The adoption of the current “surge” strategy marks a victory for the “McCain Doctrine” within the Bush administration.

A “Neocon” Split

The distinction between the Unipolarists and the Right Zionists is becoming increasingly important as the two camps have split on internal Iraqi politics.

It must be getting a little tense over at the American Enterprise Institute, home to leading voices (for example, Right Zionist Reuel Marc Gerecht and Unipolarist Frederick Kagan) from both warring camps.

Right Zionists: Stick with Maliki

The Right Zionists like Reuel Marc Gerecht and Fouad Ajami continue to support the original idea of Shiite political dominance in Iraq.

As I suggested in several earlier posts (here, here, and here), Right Zionists tend to be quite pleased with the Maliki government, favor aggressive counter-insurgency against the ex-Baathist and nationalist Sunni insurgency, and give Moqtada al-Sadr some credit for playing a positive–if “dirty”–role on the ground in Iraq.

In short, Right Zionists support a “Shiite Option” or so-called “80 Percent Solution” in Iraq.

Unipolarists: Dump Maliki

Unipolarists may have given lip service to those ideas.

No longer.

In terms of the internal politics of Iraq, Unipolarists have now firmly aligned themselves with Right Arabists who favor the restoration of Sunni Arab power in Iraq.

Charles Krauthammer is explicit about this in his most recent Washington Post column, “The 20 Percent Solution.”

Ever since the December 2005 Iraqi elections, the United States has been waiting for the central government in Baghdad to pass grand national accords on oil, federalism and de-Baathification to unify and pacify the country. The Maliki government has proved too sectarian, too weak and perhaps too disposed to Iranian interests to rise to the task…

For an interminable 18 months we waited for the 80 percent solution…

The Petraeus-Crocker plan is the 20 percent solution: peel the Sunnis away from the insurgency by giving them the security and weaponry to fight the new common enemy — al-Qaeda in Iraq.

Maliki & Co. are afraid we are arming Sunnis for the civil war to come. On the other hand, we might be creating a rough balance of forces that would act as a deterrent to all-out civil war and encourage a relatively peaceful accommodation.

In either case, that will be Iraq’s problem after we leave. For now, our problem is al-Qaeda on the Sunni side and the extremist militias on the Shiite side.

Sweet Little Lies

Krauthammer’s embrace of the ex-Baathist Sunni insurgency should, in may ways, be cause for celebration among those who have long criticized the Bush administration for forging a US-Shiite alliance.

But Krauthammer’s essay requires two little lies.

Cleansing” the 80 Percent Solution

First, it requires a small modification of the real basis of the original 80 percent solution.  Krauthammer writes:

For an interminable 18 months we waited for the 80 percent solution — for Nouri al-Maliki’s Shiite-Kurdish coalition to reach out to the Sunnis.

The Right Zionists who still support the 80 percent solution have been far more realistic about the fact that the 80 percent solution implied picking a winner in the Iraqi civil war.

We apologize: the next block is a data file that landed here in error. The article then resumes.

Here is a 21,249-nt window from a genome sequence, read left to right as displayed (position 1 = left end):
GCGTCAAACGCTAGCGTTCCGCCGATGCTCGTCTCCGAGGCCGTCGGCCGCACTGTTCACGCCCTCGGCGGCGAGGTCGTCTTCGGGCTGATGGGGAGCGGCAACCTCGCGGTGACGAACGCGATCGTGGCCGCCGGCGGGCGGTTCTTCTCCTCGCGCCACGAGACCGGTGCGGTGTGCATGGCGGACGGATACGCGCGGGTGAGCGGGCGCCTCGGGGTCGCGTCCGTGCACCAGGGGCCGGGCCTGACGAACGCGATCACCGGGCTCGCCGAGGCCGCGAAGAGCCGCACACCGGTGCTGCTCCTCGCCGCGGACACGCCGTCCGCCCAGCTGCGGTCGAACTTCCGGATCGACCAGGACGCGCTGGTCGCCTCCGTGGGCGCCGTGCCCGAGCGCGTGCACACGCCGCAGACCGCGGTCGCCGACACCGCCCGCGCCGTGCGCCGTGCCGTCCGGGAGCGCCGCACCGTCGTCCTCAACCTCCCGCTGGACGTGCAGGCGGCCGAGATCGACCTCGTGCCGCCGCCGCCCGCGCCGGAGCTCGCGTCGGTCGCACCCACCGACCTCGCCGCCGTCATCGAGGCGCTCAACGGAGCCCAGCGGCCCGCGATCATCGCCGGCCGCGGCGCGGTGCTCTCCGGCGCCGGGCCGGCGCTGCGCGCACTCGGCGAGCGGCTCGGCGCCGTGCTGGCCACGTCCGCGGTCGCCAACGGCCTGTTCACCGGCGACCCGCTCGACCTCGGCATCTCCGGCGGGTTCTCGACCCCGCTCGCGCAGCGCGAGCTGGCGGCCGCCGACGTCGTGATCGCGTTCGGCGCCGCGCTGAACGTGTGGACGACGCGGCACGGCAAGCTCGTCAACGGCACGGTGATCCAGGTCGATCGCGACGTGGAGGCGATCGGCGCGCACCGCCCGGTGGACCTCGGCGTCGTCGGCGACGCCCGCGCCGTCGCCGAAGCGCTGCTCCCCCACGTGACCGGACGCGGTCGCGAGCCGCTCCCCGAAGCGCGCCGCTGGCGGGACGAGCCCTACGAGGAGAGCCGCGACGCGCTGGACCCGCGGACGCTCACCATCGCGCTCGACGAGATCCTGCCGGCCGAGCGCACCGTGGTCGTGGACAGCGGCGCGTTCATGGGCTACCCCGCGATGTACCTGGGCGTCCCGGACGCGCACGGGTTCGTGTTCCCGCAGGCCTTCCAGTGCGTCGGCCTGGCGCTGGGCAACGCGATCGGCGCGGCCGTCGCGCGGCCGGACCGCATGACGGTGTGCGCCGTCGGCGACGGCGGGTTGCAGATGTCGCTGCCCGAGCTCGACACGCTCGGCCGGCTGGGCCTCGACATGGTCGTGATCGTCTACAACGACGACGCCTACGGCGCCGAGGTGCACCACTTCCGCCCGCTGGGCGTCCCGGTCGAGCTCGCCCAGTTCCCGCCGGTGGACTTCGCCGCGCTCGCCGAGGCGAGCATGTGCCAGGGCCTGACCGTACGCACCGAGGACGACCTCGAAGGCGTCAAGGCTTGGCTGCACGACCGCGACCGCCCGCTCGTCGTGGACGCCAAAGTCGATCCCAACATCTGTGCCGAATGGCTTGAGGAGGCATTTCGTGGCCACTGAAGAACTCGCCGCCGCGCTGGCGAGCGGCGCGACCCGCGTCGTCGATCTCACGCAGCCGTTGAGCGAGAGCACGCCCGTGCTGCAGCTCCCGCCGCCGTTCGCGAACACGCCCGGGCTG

Here is Gerecht on the 80 percent solution:

The Sunni insurgency will likely cease when the Sunnis, who have been addicted to power and the perception of the Shiites as a God-ordained underclass, know in their hearts that they cannot win against the Shiites, that continued fighting will only make their situation worse. Thanks in part to the ferocity of vengeful Shiite militias, we are getting there.

Here is Ajami:

In retrospect, the defining moment for Mr. Maliki had been those early hours of Dec. 30, when Saddam Hussein was sent to the gallows…

The blunt truth of this new phase in the fight for Iraq is that the Sunnis have lost the battle for Baghdad…

Whole mixed districts in the city–Rasafa, Karkh–have been emptied of their Sunni populations. Even the old Sunni neighborhood of Adhamiyyah is embattled and besieged. What remains for the Sunnis are the western outskirts…

No one knows with any precision the sectarian composition of today’s Baghdad, but there are estimates that the Sunnis may now account for 15% of the city’s population. Behind closed doors, Sunni leaders speak of the great calamity that befell their community. They admit to a great disappointment in the Arab states that fed the flames but could never alter the contest on the ground in Iraq. No Arab cavalry had ridden, or was ever going to ride, to the rescue of the Sunnis of Iraq…

Now the ground has shifted, and among the Sunnis there is a widespread sentiment of disinheritance and loss.

The Mahdi Army, more precisely the underclass of Sadr City, had won the fight for Baghdad.

Some folks might be tempted to call all this ethnic cleansing.

Mind you, both Gerecht and Ajami approve of the outcome.

Bush’s Apology for the War in Iraq

Krauthammer’s second little lie is one that is also at the center of Bush’s latest talking points: our top enemy in Iraq is al-Qaeda.

Many Bush administration critics were probably yelling at their television sets during President Bush’s recent press conference when he once again made the “9/11-Iraq connection” and made it seem like al-Qaeda was our one true enemy in Iraq.

The same folks that are bombing innocent people in Iraq were the ones who attacked us in America on September the 11, and that’s why what happens in Iraq matters to security here at home.

I know, it is crazy.

But critics of the Right Zionist “Shiite Option” in Iraq should understand that this is Bush’s way of conceding your point: we were wrong (or even crazy) to target the Sunni Baathist political and military establishment in Iraq.

Not to worry!

Behind all the talk of al-Qaeda is hidden an apology: we are waving the white flag in our battle against the nationalist Sunni insurgency.  We were wrong to target them as an enemy.  We are sorry.  The Baathists are our allies, just Dad said at the end of Operation Desert Storm.